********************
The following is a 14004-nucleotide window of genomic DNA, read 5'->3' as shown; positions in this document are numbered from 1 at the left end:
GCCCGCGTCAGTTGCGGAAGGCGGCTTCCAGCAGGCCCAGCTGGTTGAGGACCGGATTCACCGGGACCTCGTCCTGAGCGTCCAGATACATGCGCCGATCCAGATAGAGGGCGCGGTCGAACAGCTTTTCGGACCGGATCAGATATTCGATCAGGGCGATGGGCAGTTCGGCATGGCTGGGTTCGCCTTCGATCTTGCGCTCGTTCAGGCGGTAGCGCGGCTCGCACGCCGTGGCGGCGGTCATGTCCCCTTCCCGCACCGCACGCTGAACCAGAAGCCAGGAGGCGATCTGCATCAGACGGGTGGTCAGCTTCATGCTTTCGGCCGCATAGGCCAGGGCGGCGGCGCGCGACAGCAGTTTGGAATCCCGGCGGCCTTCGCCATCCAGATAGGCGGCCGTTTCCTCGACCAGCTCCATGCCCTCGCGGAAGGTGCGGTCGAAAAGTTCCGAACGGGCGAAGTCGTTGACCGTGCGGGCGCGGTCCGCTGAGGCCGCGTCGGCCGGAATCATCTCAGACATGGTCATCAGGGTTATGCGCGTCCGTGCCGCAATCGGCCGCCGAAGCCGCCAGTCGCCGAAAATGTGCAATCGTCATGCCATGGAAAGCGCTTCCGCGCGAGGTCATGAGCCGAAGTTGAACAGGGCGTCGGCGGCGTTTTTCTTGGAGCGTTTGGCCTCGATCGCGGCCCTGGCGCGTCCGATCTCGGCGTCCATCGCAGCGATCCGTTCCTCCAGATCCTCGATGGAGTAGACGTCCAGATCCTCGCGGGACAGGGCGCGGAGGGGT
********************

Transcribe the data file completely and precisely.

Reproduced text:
The following is a 14004-nucleotide window of genomic DNA, read 5'->3' as shown; positions in this document are numbered from 1 at the left end:
GCCCGCGTCAGTTGCGGAAGGCGGCTTCCAGCAGGCCCAGCTGGTTGAGGACCGGATTCACCGGGACCTCGTCCTGAGCGTCCAGATACATGCGCCGATCCAGATAGAGGGCGCGGTCGAACAGCTTTTCGGACCGGATCAGATATTCGATCAGGGCGATGGGCAGTTCGGCATGGCTGGGTTCGCCTTCGATCTTGCGCTCGTTCAGGCGGTAGCGCGGCTCGCACGCCGTGGCGGCGGTCATGTCCCCTTCCCGCACCGCACGCTGAACCAGAAGCCAGGAGGCGATCTGCATCAGACGGGTGGTCAGCTTCATGCTTTCGGCCGCATAGGCCAGGGCGGCGGCGCGCGACAGCAGTTTGGAATCCCGGCGGCCTTCGCCATCCAGATAGGCGGCCGTTTCCTCGACCAGCTCCATGCCCTCGCGGAAGGTGCGGTCGAAAAGTTCCGAACGGGCGAAGTCGTTGACCGTGCGGGCGCGGTCCGCTGAGGCCGCGTCGGCCGGAATCATCTCAGACATGGTCATCAGGGTTATGCGCGTCCGTGCCGCAATCGGCCGCCGAAGCCGCCAGTCGCCGAAAATGTGCAATCGTCATGCCATGGAAAGCGCTTCCGCGCGAGGTCATGAGCCGAAGTTGAACAGGGCGTCGGCGGCGTTTTTCTTGGAGCGTTTGGCCTCGATCGCGGCCCTGGCGCGTCCGATCTCGGCGTCCATCGCAGCGATCCGTTCCTCCAGATCCTCGATGGAGTAGACGTCCAGATCCTCGCGGGACAGGGCGCGGAGGGGT